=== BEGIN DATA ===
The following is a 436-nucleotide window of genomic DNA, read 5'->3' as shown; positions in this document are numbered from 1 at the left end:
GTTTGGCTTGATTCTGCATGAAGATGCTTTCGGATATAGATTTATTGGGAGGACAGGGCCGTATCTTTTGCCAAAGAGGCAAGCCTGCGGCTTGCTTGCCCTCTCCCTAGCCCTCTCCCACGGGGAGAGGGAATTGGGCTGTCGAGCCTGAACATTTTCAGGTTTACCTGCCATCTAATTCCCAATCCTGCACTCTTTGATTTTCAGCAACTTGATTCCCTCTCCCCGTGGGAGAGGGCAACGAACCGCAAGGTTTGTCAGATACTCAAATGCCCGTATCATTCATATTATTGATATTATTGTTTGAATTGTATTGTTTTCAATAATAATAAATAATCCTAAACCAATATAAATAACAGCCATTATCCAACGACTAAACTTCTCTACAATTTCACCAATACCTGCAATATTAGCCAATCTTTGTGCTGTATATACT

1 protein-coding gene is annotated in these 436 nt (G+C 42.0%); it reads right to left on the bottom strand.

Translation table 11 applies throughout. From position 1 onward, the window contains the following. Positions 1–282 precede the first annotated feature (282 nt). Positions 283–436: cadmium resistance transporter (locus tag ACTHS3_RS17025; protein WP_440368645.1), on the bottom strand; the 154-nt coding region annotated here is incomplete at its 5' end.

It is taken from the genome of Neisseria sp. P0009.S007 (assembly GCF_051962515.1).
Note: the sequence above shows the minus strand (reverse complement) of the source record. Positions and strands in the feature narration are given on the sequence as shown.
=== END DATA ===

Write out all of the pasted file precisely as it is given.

The following is a 436-nucleotide window of genomic DNA, read 5'->3' as shown; positions in this document are numbered from 1 at the left end:
GTTTGGCTTGATTCTGCATGAAGATGCTTTCGGATATAGATTTATTGGGAGGACAGGGCCGTATCTTTTGCCAAAGAGGCAAGCCTGCGGCTTGCTTGCCCTCTCCCTAGCCCTCTCCCACGGGGAGAGGGAATTGGGCTGTCGAGCCTGAACATTTTCAGGTTTACCTGCCATCTAATTCCCAATCCTGCACTCTTTGATTTTCAGCAACTTGATTCCCTCTCCCCGTGGGAGAGGGCAACGAACCGCAAGGTTTGTCAGATACTCAAATGCCCGTATCATTCATATTATTGATATTATTGTTTGAATTGTATTGTTTTCAATAATAATAAATAATCCTAAACCAATATAAATAACAGCCATTATCCAACGACTAAACTTCTCTACAATTTCACCAATACCTGCAATATTAGCCAATCTTTGTGCTGTATATACT

1 protein-coding gene is annotated in these 436 nt (G+C 42.0%); it reads right to left on the bottom strand.

Translation table 11 applies throughout. From position 1 onward, the window contains the following. Positions 1–282 precede the first annotated feature (282 nt). Positions 283–436: cadmium resistance transporter (locus tag ACTHS3_RS17025; protein WP_440368645.1), on the bottom strand; the 154-nt coding region annotated here is incomplete at its 5' end.

It is taken from the genome of Neisseria sp. P0009.S007 (assembly GCF_051962515.1).
Note: the sequence above shows the minus strand (reverse complement) of the source record. Positions and strands in the feature narration are given on the sequence as shown.